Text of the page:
Wraparound to be Reviewed by the Prevention Services Clearinghouse
January 15, 2021 | Eric Bruns
The national community of Wraparound providers, advocates, and Wraparound implementing states have reason to cheer some recent news from the federal Administration for Children and Families (ACF).
On January 5, The Title IV-E Prevention Services Clearinghouse, established as part of the federal Family First Prevention Services Act (FFPSA), announced that Intensive Care Coordination (ICC) Using High Fidelity Wraparound has been planned for systematic review.
The Prevention Services Clearinghouse was established by ACF within the U.S. Department of Health and Human Services (HHS) to systematically review research and evaluation on programs and services intended to provide enhanced support to children and families and prevent foster care placements.
Based on review of research evidence and level of available implementation supports, the Clearinghouse rates programs and services as well-supported, supported, or promising practices, in accordance with statutory requirements. As amended by the Family First Prevention Services Act, well-defined practices (e.g., mental health services, substance abuse prevention and treatment services, in-home parent skill-based programs, and kinship navigator programs) that are designated by the Clearinghouse as being supported by research evidence have a clearer path for being approved for funding under Title IV-E of the Social Security Act.
In Federal Fiscal Year 2022 and 2023, States with approved FFPSA Prevention Plans will need to ensure that 50% of their claims are for “supported” and “well-supported” programs; beginning in FY 2024, 50% of claims will have to be for “well-supported” programs.
Additionally, states cannot receive Title IV-E reimbursement for prevention services unless there is a well-designed and rigorous evaluation strategy for each service included in their five-year plan. However, the Children’s Bureau may waive the requirement for a well-designed and rigorous evaluation strategy for a well-supported practice if the State meets certain continuous quality improvement requirements in Family First.
Although well-supported practices must still be continuously monitored to ensure fidelity to the practice model and examine child/family outcomes, the waiver of a need to conduct a rigorous outcome study to demonstrate effectiveness lowers the bar (and, therefore, the cost) for the level of evaluation rigor that states must undertake, clearing the way for inclusion in state plans.
There is reason for hope for a positive review of ICC/Wraparound by the Clearinghouse: A recently completed meta-analysis of rigorous Wraparound research conducted by Jonathan Olson, Eric Bruns, and the University of Washington Wraparound Evaluation and Research Team (UW WERT) has shown that, across 16 controlled studies, Wraparound demonstrated significant, medium-sized effects on outcomes that are critical to child welfare agencies, such as prevention of youth out of home placement. Moreover, although the Clearinghouse’s standards differ, the Washington State Institute for Public Policy Child Mental Health Services Inventory, previously determined Wraparound to be research-based, facilitating its use in Washington under House Bill 2536.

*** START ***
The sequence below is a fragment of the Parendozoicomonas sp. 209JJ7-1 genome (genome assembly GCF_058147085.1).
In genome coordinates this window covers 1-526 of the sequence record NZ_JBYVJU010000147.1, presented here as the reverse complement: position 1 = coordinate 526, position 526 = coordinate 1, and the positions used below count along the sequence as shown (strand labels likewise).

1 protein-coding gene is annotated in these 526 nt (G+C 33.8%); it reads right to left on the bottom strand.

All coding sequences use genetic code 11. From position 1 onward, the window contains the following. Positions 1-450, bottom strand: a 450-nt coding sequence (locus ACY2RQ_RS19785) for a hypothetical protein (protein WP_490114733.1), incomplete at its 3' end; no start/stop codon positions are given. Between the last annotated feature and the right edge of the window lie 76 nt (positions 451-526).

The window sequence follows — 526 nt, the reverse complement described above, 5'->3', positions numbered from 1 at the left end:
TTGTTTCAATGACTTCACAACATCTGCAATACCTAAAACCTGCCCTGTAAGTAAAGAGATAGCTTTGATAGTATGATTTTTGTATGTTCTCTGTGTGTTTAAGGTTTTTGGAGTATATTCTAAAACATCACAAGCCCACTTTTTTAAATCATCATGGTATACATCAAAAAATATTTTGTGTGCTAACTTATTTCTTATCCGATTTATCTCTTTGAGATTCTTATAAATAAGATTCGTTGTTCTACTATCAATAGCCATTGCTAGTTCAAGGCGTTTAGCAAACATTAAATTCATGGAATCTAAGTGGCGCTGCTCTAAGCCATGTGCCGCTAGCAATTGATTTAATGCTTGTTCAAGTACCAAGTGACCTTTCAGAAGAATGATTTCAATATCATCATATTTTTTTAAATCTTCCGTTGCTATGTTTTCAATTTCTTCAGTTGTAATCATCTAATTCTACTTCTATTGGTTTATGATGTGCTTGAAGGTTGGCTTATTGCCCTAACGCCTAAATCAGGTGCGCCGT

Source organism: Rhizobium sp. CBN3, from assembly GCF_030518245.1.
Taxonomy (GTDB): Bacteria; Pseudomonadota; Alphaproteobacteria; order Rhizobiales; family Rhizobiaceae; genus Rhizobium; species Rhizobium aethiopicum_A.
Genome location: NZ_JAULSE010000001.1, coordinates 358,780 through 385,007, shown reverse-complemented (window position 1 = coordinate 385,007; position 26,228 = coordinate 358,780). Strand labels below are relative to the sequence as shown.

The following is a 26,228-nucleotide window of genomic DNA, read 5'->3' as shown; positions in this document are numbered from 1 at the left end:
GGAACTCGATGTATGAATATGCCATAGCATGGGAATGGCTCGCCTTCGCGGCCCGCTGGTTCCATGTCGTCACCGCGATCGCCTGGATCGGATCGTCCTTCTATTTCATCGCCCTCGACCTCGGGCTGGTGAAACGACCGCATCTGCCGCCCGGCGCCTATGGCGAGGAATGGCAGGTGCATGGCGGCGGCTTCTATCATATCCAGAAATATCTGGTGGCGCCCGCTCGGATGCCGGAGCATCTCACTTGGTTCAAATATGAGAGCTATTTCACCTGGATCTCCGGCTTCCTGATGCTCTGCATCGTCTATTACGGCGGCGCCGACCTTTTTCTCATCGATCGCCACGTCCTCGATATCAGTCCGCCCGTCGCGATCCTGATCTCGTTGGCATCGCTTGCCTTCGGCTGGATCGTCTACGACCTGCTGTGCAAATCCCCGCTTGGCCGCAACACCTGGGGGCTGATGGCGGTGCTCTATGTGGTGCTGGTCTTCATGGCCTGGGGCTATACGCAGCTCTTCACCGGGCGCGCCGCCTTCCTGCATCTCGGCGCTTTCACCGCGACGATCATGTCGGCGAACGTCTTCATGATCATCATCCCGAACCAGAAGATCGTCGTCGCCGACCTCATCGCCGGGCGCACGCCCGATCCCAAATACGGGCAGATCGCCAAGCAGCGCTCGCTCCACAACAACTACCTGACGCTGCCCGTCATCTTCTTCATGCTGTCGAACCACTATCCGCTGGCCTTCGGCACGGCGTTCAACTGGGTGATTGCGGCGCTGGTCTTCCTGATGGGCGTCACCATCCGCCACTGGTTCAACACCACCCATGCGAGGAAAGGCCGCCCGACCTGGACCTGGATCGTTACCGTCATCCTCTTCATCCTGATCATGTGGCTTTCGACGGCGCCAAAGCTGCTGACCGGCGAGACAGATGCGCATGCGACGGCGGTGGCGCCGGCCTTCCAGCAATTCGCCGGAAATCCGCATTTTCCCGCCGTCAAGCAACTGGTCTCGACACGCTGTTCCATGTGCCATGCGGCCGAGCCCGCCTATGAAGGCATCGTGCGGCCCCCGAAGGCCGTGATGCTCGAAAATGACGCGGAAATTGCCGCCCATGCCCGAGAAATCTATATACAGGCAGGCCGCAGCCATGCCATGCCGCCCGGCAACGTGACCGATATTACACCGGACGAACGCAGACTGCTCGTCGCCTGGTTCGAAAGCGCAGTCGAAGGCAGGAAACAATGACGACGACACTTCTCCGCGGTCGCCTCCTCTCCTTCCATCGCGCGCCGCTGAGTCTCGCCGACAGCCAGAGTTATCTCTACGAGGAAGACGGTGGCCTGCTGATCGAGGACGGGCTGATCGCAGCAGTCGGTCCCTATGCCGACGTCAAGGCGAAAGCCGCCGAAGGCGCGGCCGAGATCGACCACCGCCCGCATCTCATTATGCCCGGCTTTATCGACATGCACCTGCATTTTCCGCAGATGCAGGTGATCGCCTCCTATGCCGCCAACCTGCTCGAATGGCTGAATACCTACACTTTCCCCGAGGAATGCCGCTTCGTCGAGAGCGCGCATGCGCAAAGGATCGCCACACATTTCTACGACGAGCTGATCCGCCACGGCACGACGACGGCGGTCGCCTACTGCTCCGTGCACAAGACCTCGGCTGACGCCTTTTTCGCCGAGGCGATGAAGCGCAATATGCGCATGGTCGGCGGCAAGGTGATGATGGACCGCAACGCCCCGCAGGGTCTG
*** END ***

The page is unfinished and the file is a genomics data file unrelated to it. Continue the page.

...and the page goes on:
The National Wraparound Initiative would like to salute the many states, centers of excellence, and others that nominated ICC/Wraparound using the materials the NWI prepared for this purpose. The consistency of terms and lists of relevant research studies included in those nominations were likely important factors in Wraparound’s inclusion in the Clearinghouse review. In the coming months, NWI will keep you posted on news from the Clearinghouse, as well as implications for states who seek to include ICC/Wraparound in state plans.
As always, if you have questions about the status of the Wraparound evidence base, or seek to use validated quality and fidelity tools developed by UW WERT, please feel free to email us at email@example.com. Information on training, coaching, and technical assistance can also be obtained via inquiries to these emails, or via the website of the National Wraparound Implementation Center (NWIC).
The HHS Children’s Bureau website for Title-IV-E Prevention Services provides information about the FFPSA Prevention Program, including links to the text of the legislation and federal guidance. From this website, the Title IV-E Prevention Services Clearinghouse and an Information Memorandum (ACYF-CB-IM-19-04) on Evaluation Development is also accessible.